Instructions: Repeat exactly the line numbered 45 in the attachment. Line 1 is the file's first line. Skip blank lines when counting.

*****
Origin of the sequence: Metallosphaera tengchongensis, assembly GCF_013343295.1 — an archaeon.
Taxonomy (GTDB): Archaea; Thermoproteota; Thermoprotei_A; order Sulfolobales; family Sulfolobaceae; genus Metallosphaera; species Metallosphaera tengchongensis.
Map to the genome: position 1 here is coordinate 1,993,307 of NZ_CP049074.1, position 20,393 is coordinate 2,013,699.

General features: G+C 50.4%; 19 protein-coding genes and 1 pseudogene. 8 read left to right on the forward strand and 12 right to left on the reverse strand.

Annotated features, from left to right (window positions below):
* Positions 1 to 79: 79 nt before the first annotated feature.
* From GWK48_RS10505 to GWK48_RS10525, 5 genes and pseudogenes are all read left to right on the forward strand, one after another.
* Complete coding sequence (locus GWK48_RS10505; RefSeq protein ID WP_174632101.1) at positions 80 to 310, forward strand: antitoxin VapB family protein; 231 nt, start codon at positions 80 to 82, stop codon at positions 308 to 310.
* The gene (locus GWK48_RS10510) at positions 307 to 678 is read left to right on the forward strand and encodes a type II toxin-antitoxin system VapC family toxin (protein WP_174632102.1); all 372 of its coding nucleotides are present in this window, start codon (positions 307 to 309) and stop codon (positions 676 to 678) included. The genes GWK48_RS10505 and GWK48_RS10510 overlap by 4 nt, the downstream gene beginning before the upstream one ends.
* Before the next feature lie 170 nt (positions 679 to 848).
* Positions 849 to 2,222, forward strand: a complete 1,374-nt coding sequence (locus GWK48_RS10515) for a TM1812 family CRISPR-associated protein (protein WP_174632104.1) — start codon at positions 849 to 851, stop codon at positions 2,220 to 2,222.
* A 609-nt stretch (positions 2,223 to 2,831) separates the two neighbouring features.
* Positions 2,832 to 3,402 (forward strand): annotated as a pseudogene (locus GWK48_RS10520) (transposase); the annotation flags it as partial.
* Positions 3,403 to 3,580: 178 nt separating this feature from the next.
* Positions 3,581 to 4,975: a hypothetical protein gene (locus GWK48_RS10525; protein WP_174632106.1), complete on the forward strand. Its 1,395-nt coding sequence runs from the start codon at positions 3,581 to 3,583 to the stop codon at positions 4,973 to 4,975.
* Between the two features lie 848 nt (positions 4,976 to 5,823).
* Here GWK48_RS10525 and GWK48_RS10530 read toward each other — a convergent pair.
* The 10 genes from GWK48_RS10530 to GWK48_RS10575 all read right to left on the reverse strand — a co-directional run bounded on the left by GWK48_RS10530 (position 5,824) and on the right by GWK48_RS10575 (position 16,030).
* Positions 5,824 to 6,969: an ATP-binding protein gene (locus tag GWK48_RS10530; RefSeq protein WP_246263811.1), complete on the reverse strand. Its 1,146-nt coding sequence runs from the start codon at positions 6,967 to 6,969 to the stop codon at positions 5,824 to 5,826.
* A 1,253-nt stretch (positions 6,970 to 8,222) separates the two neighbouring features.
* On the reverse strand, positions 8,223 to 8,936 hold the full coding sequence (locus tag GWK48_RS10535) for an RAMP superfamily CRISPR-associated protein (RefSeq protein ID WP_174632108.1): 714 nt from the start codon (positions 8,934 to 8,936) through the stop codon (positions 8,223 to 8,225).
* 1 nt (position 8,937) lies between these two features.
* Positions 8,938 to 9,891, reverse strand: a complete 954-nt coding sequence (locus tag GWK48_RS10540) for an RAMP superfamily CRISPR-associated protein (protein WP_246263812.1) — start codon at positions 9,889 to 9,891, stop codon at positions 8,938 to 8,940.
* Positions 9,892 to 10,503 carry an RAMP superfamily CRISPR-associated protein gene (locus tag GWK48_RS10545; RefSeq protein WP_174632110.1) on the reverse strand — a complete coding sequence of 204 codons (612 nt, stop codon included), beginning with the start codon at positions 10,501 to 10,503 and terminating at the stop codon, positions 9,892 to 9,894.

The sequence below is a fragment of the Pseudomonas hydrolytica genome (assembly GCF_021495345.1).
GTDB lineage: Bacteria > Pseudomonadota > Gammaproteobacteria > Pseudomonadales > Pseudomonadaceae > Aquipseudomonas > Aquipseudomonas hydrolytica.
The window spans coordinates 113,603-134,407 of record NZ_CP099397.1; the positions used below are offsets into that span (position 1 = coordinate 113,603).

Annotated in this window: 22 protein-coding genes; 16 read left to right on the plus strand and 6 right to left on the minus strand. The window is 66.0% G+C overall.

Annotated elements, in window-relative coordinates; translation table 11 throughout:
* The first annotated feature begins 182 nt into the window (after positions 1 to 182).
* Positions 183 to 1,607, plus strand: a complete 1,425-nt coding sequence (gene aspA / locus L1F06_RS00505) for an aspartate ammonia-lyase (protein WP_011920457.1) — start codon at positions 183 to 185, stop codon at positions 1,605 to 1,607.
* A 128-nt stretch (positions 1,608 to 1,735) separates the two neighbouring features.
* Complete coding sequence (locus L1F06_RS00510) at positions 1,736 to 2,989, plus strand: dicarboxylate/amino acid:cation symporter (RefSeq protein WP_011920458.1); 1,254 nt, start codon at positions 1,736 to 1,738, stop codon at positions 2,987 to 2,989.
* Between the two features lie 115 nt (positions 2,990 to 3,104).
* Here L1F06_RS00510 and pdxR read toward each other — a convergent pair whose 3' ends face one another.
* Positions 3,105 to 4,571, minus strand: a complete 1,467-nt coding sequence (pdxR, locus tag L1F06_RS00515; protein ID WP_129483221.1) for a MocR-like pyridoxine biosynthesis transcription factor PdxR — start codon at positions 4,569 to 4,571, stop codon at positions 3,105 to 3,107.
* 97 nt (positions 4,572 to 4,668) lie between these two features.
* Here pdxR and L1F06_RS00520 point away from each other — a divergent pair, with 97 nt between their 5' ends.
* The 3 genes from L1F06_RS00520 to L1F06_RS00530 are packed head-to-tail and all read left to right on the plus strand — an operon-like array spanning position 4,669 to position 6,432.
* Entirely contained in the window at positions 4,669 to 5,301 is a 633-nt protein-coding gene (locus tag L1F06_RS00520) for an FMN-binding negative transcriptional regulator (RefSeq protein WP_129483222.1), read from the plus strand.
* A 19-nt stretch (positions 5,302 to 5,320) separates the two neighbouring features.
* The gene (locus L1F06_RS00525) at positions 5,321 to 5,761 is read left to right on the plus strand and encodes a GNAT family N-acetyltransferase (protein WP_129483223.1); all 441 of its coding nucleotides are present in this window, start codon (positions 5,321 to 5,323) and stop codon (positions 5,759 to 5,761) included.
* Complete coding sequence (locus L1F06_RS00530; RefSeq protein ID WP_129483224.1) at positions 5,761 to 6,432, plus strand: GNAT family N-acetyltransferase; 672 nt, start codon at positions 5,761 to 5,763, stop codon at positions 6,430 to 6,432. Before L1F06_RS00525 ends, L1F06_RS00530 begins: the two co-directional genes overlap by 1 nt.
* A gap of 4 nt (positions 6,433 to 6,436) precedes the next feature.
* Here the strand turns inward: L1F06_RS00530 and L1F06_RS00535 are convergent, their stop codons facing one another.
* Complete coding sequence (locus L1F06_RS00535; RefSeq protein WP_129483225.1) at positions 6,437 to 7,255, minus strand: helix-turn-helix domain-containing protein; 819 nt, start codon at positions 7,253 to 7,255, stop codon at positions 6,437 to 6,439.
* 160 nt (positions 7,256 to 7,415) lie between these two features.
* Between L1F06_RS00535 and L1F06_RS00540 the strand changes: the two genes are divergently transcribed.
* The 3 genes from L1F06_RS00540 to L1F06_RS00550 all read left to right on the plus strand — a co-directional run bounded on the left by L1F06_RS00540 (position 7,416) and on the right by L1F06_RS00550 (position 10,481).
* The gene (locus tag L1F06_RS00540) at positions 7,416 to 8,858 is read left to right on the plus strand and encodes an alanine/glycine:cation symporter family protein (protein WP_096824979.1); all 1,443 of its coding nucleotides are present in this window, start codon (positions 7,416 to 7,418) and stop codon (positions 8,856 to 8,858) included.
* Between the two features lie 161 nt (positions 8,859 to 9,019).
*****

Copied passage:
* Here the strand turns inward: L1F06_RS00530 and L1F06_RS00535 are convergent, their stop codons facing one another.